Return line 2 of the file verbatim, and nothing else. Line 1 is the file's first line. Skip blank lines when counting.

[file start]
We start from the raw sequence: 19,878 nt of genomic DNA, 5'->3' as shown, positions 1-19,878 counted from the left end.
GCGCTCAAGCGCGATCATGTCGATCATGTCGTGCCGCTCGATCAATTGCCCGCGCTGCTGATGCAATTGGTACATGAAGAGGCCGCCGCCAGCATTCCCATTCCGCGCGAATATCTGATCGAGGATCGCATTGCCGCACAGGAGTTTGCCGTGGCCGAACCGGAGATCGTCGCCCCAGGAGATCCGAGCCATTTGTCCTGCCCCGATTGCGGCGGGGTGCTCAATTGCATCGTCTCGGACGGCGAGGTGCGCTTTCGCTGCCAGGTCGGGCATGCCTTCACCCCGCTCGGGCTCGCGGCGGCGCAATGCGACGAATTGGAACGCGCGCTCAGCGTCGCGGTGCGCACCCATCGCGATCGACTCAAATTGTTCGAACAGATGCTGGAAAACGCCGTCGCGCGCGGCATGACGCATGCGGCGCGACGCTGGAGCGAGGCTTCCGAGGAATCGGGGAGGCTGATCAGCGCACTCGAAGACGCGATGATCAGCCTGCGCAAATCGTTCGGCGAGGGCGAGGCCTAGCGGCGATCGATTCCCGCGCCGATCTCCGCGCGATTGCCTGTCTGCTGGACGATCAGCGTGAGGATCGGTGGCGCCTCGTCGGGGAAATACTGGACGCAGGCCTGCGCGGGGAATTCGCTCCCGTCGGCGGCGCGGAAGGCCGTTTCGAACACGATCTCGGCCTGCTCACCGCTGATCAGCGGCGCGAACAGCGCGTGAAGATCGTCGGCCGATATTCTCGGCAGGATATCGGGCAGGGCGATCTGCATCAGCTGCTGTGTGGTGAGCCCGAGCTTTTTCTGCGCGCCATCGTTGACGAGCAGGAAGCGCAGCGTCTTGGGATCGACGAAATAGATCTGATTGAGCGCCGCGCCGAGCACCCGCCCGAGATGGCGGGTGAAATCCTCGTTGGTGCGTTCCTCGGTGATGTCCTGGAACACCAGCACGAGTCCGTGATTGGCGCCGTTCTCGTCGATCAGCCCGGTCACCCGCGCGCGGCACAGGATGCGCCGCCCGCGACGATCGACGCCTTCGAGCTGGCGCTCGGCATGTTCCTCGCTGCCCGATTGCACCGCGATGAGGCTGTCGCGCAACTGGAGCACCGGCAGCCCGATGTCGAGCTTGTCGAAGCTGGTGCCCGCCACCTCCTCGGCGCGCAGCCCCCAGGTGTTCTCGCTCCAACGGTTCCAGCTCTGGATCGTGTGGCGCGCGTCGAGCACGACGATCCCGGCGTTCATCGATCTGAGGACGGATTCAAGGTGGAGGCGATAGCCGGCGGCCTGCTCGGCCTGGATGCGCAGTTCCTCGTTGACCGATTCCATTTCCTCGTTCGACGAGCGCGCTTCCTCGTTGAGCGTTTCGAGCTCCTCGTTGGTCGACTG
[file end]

GCGCTCAAGCGCGATCATGTCGATCATGTCGTGCCGCTCGATCAATTGCCCGCGCTGCTGATGCAATTGGTACATGAAGAGGCCGCCGCCAGCATTCCCATTCCGCGCGAATATCTGATCGAGGATCGCATTGCCGCACAGGAGTTTGCCGTGGCCGAACCGGAGATCGTCGCCCCAGGAGATCCGAGCCATTTGTCCTGCCCCGATTGCGGCGGGGTGCTCAATTGCATCGTCTCGGACGGCGAGGTGCGCTTTCGCTGCCAGGTCGGGCATGCCTTCACCCCGCTCGGGCTCGCGGCGGCGCAATGCGACGAATTGGAACGCGCGCTCAGCGTCGCGGTGCGCACCCATCGCGATCGACTCAAATTGTTCGAACAGATGCTGGAAAACGCCGTCGCGCGCGGCATGACGCATGCGGCGCGACGCTGGAGCGAGGCTTCCGAGGAATCGGGGAGGCTGATCAGCGCACTCGAAGACGCGATGATCAGCCTGCGCAAATCGTTCGGCGAGGGCGAGGCCTAGCGGCGATCGATTCCCGCGCCGATCTCCGCGCGATTGCCTGTCTGCTGGACGATCAGCGTGAGGATCGGTGGCGCCTCGTCGGGGAAATACTGGACGCAGGCCTGCGCGGGGAATTCGCTCCCGTCGGCGGCGCGGAAGGCCGTTTCGAACACGATCTCGGCCTGCTCACCGCTGATCAGCGGCGCGAACAGCGCGTGAAGATCGTCGGCCGATATTCTCGGCAGGATATCGGGCAGGGCGATCTGCATCAGCTGCTGTGTGGTGAGCCCGAGCTTTTTCTGCGCGCCATCGTTGACGAGCAGGAAGCGCAGCGTCTTGGGATCGACGAAATAGATCTGATTGAGCGCCGCGCCGAGCACCCGCCCGAGATGGCGGGTGAAATCCTCGTTGGTGCGTTCCTCGGTGATGTCCTGGAACACCAGCACGAGTCCGTGATTGGCGCCGTTCTCGTCGATCAGCCCGGTCACCCGCGCGCGGCACAGGATGCGCCGCCCGCGACGATCGACGCCTTCGAGCTGGCGCTCGGCATGTTCCTCGCTGCCCGATTGCACCGCGATGAGGCTGTCGCGCAACTGGAGCACCGGCAGCCCGATGTCGAGCTTGTCGAAGCTGGTGCCCGCCACCTCCTCGGCGCGCAGCCCCCAGGTGTTCTCGCTCCAACGGTTCCAGCTCTGGATCGTGTGGCGCGCGTCGAGCACGACGATCCCGGCGTTCATCGATCTGAGGACGGATTCAAGGTGGAGGCGATAGCCGGCGGCCTGCTCGGCCTGGATGCGCAGTTCCTCGTTGACCGATTCCATTTCCTCGTTCGACGAGCGCGCTTCCTCGTTGAGCGTTTCGAGCTCCTCGTTGGTCGACTG